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"Nobel Prize Excerpts"
Nobel Prize Excerpts
By The Associated Press,
Excerpts from the citation by the Nobel Assembly at the
Karolinska Institute for the 2001 Nobel Prize in Physiology or
This year's Nobel laureates ... have made seminal discoveries
concerning the control of the cell cycle. They have identified key
molecules that regulate the cell cycle in all eukaryotic organisms,
including yeasts, plants, animals and humans. These fundamental
discoveries have a great impact on all aspects of cell growth.
Defects in cell cycle control may lead to the type of chromosome
alterations seen in cancer cells. This may in the long term open
new possibilities for cancer treatment.
It is of central importance in the fields of biology and
medicine to understand how the cell cycle is controlled. This
year's Nobel laureates have made seminal discoveries at the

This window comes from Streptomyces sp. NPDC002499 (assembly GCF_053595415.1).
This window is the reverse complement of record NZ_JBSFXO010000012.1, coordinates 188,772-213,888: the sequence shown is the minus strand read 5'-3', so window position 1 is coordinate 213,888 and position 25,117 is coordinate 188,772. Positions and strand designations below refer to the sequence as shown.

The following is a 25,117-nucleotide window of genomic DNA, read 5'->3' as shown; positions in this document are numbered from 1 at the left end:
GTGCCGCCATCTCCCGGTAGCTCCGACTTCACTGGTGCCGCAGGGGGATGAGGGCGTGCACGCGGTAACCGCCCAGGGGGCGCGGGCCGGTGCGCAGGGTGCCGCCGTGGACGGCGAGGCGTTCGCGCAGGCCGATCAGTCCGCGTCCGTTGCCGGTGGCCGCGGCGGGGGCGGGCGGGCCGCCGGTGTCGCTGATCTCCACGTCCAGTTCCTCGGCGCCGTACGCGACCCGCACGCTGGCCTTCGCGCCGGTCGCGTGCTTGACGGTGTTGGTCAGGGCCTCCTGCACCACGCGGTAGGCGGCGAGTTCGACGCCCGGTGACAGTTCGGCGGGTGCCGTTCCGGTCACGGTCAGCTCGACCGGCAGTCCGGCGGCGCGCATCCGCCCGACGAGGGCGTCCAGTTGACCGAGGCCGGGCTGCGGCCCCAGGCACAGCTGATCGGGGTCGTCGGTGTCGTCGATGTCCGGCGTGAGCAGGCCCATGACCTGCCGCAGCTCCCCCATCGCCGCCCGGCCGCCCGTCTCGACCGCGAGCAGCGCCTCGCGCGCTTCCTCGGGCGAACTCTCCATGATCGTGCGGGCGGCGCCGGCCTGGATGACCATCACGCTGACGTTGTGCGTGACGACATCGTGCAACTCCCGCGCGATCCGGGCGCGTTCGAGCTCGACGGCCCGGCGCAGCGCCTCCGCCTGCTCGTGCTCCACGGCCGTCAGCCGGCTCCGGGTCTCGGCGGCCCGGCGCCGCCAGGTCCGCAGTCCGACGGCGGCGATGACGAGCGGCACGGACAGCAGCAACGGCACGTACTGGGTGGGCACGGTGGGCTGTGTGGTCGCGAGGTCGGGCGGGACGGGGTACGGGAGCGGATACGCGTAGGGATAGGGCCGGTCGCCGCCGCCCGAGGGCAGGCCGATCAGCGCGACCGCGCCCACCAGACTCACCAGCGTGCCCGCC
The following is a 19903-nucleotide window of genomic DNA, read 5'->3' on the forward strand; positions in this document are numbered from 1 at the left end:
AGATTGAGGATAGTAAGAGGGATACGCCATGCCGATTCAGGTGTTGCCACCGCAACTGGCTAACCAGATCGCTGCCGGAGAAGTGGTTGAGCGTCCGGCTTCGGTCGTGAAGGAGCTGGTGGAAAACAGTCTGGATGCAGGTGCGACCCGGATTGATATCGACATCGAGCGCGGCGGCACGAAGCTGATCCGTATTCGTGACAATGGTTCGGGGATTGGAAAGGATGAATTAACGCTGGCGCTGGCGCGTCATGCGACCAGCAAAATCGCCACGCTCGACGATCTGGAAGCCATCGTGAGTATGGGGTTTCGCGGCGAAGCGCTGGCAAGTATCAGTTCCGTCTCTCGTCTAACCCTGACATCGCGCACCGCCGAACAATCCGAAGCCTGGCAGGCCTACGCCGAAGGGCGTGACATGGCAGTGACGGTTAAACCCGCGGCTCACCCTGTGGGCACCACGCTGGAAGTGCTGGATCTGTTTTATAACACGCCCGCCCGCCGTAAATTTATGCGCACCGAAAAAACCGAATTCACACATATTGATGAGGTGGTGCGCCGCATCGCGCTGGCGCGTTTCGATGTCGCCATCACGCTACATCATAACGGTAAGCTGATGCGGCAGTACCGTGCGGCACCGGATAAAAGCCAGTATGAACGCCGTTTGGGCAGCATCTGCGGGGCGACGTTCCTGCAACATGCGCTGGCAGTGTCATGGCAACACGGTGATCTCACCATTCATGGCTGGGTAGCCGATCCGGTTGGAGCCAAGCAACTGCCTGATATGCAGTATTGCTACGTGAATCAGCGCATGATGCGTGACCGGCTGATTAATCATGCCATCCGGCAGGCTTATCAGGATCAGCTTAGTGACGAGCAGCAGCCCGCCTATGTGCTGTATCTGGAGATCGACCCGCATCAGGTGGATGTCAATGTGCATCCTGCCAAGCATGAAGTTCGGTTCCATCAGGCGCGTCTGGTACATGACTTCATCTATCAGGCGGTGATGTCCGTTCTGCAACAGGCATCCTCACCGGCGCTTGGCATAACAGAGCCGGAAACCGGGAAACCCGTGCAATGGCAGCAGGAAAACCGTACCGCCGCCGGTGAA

molecular level of how the cell is driven from one phase to the
next in the cell cycle.
Leland Hartwell realized already at the end of the 1960s the
possibility of studying the cell cycle with genetic methods. He
used baker's yeast, Saccharymyces cerevisiae, as a model system,
which proved to be highly suitable for cell cycle studies.
Paul Nurse followed Hartwell's approach in using genetic methods
for cell cycle studies. He used a different type of yeast,
Schizzosaccharomyces pombe, as a model organism. This yeast is only
distantly related to baker's yeast, since they separated from each
other during evolution more than one billion years ago.
Tim Hunt discovered the first cyclin molecule in the early
1980s. Cyclins are proteins formed and degraded during each cell
cycle. The discovery of cyclin, which was made using sea urchins,
Arbacia, as a model system, was the result of Hunt's finding that
this protein was degraded periodically in the cell cycle.
Most biomedical research areas will benefit from these basic
discoveries. The findings in the cell cycle field are about to be
applied to tumor diagnostics. Increased levels of CDK-molecules and
cyclins are sometimes found in human tumors, such as breast cancer
and brain tumors. The discoveries may in the long term also open
new principles for cancer therapy. Already now clinical trials are
in progress using inhibitors of CDK-molecules.
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